Re:Offshore wind farms (1)

ArhcAngel (247594) | more than 4 years ago | (#32604218)

Windmills can only spin so fast before the inertial, or effective, force tears them apart! [youtube.com]

Re:Offshore wind farms (1)

Joce640k (829181) | more than 4 years ago | (#32604728)

The reason that one broke is because the blade-pitch control mechanism failed.

Believe it or not, million dollar windmills are designed by proper engineers who think about things like hurricanes.

Re:Offshore wind farms (2, Informative)

Amouth (879122) | more than 4 years ago | (#32604128)

For oil rigs.. they cap the well and disconnect the umbilical and move away from the well to weather out the storm - most of them are quite large and handle well but they don't want to be static during a storm.

as for Wind farms - the high waves would be more worrying.. during high winds the blades turn into the wend and then adjust so that they don't catch the wind. as for taking the impact of the high waves that is an engineering question - as it has to take that impact no way of avoiding it.

Over all hurricanes would just disrupt power generation during the time the storm was passing though - same as it disrupts oil & gas production.

taking a strong storm out at sea is a lot easier than taking it near the coast.. you don't have the flying debris and you have plenty of room to move, It is normal practice when a storm is to make landfall for larger ships to go out to sea to weather the storm - it's been like that for just about for ever..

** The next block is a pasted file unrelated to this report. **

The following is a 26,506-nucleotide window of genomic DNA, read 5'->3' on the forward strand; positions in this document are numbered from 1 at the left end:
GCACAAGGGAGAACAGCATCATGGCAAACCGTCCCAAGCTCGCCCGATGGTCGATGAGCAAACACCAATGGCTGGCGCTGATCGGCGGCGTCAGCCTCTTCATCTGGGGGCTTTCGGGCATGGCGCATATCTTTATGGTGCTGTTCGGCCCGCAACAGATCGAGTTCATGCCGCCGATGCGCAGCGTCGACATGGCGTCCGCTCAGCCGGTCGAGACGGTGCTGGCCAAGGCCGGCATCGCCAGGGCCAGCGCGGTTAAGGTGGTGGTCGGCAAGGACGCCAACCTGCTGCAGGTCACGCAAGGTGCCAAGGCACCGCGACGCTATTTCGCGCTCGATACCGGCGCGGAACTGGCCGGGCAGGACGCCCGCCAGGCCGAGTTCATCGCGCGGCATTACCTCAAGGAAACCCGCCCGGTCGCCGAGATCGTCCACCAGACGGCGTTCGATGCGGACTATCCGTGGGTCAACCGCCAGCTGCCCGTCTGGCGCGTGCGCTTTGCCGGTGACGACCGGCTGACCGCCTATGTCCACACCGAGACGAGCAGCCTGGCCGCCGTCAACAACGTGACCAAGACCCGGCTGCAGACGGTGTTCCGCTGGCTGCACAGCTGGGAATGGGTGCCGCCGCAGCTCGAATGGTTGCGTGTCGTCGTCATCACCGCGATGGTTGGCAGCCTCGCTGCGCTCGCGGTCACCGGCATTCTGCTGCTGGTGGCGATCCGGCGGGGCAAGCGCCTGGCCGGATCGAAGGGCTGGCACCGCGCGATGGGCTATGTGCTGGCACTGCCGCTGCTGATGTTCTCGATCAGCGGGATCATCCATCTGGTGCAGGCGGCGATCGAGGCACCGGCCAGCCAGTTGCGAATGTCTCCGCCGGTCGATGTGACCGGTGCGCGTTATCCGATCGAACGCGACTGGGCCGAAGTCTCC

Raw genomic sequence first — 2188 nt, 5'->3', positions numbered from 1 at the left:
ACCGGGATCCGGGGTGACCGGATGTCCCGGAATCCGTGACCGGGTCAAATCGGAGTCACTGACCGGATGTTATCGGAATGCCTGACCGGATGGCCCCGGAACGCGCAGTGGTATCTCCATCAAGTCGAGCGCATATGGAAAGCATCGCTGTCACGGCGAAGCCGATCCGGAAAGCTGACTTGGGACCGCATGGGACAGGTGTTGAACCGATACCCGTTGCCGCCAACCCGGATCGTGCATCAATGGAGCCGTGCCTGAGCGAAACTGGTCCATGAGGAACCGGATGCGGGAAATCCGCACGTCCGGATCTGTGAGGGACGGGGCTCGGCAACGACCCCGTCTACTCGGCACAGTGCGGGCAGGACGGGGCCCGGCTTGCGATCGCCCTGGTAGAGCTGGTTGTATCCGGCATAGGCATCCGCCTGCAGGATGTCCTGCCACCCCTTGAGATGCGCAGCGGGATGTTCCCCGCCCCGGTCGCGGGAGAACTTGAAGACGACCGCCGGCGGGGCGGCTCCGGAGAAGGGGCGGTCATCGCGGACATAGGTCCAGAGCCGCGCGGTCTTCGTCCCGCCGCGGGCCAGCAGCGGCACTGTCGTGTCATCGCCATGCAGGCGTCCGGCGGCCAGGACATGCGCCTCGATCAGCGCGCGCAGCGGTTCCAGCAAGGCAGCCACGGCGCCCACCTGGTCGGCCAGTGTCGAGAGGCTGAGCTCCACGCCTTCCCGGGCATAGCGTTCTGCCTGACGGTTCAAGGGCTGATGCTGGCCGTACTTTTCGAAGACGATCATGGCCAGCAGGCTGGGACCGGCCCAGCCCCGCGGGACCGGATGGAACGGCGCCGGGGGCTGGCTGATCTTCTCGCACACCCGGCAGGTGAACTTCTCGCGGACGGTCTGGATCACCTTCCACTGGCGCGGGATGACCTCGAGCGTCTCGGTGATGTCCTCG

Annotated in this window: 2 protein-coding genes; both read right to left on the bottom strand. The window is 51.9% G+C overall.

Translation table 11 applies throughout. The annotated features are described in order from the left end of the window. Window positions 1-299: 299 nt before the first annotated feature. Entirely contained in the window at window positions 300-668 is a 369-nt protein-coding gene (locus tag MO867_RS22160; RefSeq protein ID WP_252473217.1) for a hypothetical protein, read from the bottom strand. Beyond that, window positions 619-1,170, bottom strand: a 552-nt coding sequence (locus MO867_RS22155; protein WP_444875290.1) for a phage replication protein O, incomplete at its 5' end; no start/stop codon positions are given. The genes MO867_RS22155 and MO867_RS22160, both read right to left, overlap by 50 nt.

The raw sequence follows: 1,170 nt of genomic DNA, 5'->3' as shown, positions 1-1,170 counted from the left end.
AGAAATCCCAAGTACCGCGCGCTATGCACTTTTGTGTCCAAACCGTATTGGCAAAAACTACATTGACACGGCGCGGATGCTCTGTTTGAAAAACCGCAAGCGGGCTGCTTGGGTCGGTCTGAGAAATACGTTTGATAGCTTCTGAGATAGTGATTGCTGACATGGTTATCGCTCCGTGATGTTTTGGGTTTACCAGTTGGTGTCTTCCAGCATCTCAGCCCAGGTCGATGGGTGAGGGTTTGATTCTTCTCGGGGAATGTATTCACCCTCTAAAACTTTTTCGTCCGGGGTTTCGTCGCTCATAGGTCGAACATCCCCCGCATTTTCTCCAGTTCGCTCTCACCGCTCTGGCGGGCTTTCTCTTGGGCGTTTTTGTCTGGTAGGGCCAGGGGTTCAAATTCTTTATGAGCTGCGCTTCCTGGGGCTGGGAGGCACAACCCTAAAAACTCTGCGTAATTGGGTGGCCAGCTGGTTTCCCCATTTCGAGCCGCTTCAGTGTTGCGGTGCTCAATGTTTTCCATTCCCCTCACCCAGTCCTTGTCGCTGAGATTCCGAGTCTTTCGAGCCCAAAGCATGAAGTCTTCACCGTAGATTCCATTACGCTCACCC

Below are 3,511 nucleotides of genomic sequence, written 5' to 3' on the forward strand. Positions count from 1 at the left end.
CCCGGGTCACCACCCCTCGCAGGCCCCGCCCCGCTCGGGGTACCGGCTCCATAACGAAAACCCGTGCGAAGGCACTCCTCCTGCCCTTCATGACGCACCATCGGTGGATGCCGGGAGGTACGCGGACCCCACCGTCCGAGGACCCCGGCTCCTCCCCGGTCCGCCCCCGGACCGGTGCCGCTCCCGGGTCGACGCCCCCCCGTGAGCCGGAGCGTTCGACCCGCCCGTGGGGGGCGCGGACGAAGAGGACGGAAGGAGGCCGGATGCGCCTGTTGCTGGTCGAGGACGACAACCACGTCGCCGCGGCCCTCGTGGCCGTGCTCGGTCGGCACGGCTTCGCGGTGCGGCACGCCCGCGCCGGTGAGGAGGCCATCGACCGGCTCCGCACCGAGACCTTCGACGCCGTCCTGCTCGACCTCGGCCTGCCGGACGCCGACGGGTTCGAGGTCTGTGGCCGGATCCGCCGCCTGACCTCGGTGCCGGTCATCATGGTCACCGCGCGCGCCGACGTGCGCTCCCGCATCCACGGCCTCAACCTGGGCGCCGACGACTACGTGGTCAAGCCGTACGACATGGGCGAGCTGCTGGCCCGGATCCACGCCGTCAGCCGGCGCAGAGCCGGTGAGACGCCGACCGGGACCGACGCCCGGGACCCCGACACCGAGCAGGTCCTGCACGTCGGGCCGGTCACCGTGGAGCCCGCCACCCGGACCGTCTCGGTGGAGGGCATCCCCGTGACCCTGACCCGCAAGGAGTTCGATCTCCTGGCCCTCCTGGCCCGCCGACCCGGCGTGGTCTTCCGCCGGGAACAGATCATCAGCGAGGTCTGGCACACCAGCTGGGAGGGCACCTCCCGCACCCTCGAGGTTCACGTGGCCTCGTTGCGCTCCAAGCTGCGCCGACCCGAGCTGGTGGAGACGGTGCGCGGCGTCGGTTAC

Re:Offshore wind farms (1)

Khashishi (775369) | more than 4 years ago | (#32604284)

Well, it seems the worst that can happen is that the platforms could be destroyed. Not a huge loss, compared with a destroyed oil platform.

Hurricanes... (3, Informative)

Joce640k (829181) | more than 4 years ago | (#32604336)

Wind turbines constantly adjust their blade angles to match the wind. The idea is to keep them turning at a constant rate no matter what the wind speed is (i.e. they *don't* spin faster in high winds then in low winds). In a hurricane they just turn the blades to minimum angle and keep right on generating.

Re:Offshore wind farms (1)

rgviza (1303161) | more than 4 years ago | (#32604514)

Another issue is that offshore windmills are much more easily attacked by an enemy. If we are generating 20% of our electricity using them and we get attacked by an enemy, we could be crippled on the coasts if they took out the windmills, which could be done very easily with submarines and torpedoes.